Review Altum Designs Modual Tool System

Review Altum Designs Modual Tool System

with No Comments

Derived from the wellknown crowdfunding website, the Modual Tool received plenty of backing in a month’s time. Now, it’s readily available via where the Modual Tool System (MTS) and the Modual Tool Roll (MTR) are sold separately or as a combined set.

Screwdriver + wrench = smart

Let’s start with the tool itself. You probably already figured out it is a bit system. However Altum Designs did something clever. Put a bit in the top of the tool and you’ve got something of a screwdriver for working fast and access hard to reach places. Or put the same bit in the side of the MTS and use it like a wrench. The tool is long enough to provide a lot of leverage. Much more than your standard folding bike tool.

As for the bits, Altum Designs include 10 seperate bits: hex tool (2, 2.5, 3, 4, 5, 6 and 8), a T25 torx, a philips and a flat head screwdriver tool. In the supplied rubber holder there is room for two more bits if you would like. Also included is a bit extender. Much like the bits itself this a pretty standard tool, which is an advantage since you can easily replace parts if they might get lost.

Incorporated in the tool are three spoke keys (3.23, 3.3 and 3.45mm) and four of the bits can be magnetically housed inside the tool. Sadly on most bikes, Lemmy knows why, four tools is not nearly enough.

Another nice feature are the two tyre levers. They are made from glass filled material for extra stiffness and also attatch magnetically to the tool itself. This leaves a clean looking and compact tool including those odd shaped levers. According to Altum Designs the levers form an ergonimic handle, which is true to a certain point. Once your hand goes past the even part of the levers they pop up like a … well … lever. So I take them off most of the time and reattach them when I’m done. It works just as fine. In case they go missing, the levers are sold seperately too (£2.99 for 2).

Roll it up

Altum Designs put a lot if thought in their Modual Tool Roll, or MTR, made from hard-wearing Cordura. When you are done, just slide the tool in the elastic band on the center part. It sits quite firm in there. Next fold the flaps over each other. Simple as that. One of the large flaps has a zipped pocket to stash the tool bits, the extender, some patches, your money and much more. On the outside there is another, larger elastic band that holds a spare inner tube. Then, strap the whole thing with a buckle and velcro strap to your saddle rails.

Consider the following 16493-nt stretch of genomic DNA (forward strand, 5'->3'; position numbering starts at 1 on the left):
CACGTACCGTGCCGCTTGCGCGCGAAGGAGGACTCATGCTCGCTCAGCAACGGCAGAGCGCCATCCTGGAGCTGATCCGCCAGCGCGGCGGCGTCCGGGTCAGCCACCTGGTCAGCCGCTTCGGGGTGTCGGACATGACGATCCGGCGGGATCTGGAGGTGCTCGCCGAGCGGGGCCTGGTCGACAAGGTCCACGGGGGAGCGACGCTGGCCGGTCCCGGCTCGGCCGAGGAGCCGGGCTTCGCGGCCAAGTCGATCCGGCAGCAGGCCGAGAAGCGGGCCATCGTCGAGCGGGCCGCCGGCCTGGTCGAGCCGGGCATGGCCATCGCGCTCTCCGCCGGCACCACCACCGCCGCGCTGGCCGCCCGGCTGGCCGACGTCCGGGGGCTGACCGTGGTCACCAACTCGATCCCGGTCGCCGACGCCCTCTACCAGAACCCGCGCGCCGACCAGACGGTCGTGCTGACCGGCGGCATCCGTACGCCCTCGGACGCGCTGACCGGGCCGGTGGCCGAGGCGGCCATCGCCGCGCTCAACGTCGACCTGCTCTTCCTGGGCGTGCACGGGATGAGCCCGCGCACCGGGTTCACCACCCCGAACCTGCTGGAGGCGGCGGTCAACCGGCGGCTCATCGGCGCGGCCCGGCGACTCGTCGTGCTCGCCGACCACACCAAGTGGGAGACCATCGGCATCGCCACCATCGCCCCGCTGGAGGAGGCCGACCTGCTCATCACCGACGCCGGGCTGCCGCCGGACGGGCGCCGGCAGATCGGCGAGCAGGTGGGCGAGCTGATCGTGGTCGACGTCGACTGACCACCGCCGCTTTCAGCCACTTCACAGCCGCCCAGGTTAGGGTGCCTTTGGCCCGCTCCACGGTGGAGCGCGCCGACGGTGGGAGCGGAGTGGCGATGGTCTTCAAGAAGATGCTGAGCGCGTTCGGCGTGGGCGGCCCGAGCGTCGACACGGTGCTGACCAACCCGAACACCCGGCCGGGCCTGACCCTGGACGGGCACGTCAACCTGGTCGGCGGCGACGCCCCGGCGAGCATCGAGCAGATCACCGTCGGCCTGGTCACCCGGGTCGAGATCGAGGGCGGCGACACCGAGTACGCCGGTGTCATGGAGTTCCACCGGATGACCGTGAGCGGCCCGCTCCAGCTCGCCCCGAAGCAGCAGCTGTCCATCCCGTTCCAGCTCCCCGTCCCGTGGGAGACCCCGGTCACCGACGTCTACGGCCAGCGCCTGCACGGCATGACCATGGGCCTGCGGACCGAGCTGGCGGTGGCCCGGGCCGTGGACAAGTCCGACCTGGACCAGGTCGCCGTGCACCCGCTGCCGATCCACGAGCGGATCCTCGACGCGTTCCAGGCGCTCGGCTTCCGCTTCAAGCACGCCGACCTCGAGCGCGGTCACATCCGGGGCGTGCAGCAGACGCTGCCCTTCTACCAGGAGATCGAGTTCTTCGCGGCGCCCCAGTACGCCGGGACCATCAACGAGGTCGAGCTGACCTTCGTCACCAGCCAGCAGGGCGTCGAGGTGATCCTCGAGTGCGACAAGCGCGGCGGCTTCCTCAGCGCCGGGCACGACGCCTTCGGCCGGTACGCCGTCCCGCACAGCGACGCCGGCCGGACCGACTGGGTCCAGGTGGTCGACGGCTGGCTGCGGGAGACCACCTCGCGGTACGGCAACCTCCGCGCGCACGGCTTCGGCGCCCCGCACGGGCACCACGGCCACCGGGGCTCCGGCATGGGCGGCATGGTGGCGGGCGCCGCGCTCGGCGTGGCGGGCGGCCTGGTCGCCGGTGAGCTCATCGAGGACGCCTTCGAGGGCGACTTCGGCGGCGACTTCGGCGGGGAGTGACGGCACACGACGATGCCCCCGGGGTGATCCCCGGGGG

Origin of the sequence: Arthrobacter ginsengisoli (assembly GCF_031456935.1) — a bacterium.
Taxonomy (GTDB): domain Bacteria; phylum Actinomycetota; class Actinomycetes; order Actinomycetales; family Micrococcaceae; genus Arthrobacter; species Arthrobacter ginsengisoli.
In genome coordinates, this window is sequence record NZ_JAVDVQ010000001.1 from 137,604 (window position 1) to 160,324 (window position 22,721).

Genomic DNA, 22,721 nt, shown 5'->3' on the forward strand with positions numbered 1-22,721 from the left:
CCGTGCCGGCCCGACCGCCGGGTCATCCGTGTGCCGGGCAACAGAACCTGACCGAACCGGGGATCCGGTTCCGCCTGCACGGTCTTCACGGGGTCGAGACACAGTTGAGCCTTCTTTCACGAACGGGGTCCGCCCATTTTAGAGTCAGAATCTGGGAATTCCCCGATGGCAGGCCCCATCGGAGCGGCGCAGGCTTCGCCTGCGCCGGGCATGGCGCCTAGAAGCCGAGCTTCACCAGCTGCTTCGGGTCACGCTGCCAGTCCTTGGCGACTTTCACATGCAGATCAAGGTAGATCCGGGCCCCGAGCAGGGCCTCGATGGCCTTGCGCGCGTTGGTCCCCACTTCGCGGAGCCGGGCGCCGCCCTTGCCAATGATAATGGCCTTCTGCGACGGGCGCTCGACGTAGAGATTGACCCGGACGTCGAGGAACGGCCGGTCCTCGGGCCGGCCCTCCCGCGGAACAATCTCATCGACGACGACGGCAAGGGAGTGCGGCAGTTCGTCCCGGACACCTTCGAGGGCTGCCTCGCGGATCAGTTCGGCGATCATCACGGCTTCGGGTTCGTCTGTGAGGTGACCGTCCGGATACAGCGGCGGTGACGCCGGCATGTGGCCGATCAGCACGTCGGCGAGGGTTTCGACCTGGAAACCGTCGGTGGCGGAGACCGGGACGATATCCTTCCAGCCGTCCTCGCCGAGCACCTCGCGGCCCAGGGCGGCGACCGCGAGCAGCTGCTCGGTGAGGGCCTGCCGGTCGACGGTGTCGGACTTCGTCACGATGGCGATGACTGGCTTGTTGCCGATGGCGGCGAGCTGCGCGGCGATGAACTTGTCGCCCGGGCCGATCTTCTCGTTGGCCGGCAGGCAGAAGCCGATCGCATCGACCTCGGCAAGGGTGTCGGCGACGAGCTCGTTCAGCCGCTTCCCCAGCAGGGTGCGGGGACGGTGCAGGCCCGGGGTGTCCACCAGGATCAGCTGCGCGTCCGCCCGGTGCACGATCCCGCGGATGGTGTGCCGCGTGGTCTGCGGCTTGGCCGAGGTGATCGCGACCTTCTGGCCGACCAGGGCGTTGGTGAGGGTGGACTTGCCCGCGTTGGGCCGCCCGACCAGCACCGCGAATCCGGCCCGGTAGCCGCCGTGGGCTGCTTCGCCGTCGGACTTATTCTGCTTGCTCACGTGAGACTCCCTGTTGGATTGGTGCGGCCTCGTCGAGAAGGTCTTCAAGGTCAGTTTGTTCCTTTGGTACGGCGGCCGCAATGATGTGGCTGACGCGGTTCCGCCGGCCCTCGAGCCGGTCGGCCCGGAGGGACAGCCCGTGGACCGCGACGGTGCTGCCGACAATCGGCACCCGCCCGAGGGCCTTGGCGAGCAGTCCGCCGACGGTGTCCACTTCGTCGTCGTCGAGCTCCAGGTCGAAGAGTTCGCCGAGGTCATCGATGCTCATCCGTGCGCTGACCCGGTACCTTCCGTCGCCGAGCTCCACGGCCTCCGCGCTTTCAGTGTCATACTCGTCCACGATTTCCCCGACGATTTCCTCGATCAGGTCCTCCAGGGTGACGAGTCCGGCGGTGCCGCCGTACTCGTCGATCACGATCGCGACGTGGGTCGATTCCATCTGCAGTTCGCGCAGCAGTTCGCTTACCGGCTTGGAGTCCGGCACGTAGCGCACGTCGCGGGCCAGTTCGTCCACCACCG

Although it’s a nice looking package I found it a bit large for a Sunday morning spin. Viewed form the side there’s no problem and it looks much cleaner than a standard saddle bag. But from the top of the saddle you can see the tool roll sticking out. I like to switch riding positions on the saddle and sitting on the back of the saddle my upper legs touched the tool roll, albeit only slightly. Putting it in your jersey’s back pocket might be a better option.

When going on a multi-day bikepacking adventure the MTS and MTR are of great value. First of all you have a reliable tool at hand, which can be customized to your bike. Packing for a longer tour the larger tool roll becomes and advantage. You can keep all of your spare parts together: a chain link, spare brake and shifter cables, mini bottle chain lube and so on. Roll out the MTR and use it as your work mat on the go.

In conclusion

The Modual Tool System is an all-in-one bike tool which can be custumiozed with different standard tool bits. The srewdriver mode and wrench mode are a very clever solution for working fast and access hard to reach places. The tyre levers housing inside the tools are great for storing them, but when using the tool I prefered to take them off.

The Modual Tool Roll is a clever solution too with a large zipped pocket for storing the bits, bit extender and a lot more. A point of attention is its size. All rolled up it is fairly large. If you are a minimalist or weight weenie, this isn’t your tool system. If you are going out on a multi-day adventure and want an all-in-one solution for fixing your bike in the middle of nowhere, the Modual system might save your life, or at least your day.

Pros: wrench and srewdriver mode, high quality materials, tools offers a lot of leverage, customizable with standard bits

Cons: bulky tool roll, tyre levers snap loose while using the tool

Modual Tool System & Tool Roll: £44.99 (shipping: UK: free, Int’l: free over £30.00)


Follow Stephan van Raay:


Photographer on a bike, enjoys long distances onroad, varied with the occasional offroad track.

Latest posts from

Leave a Reply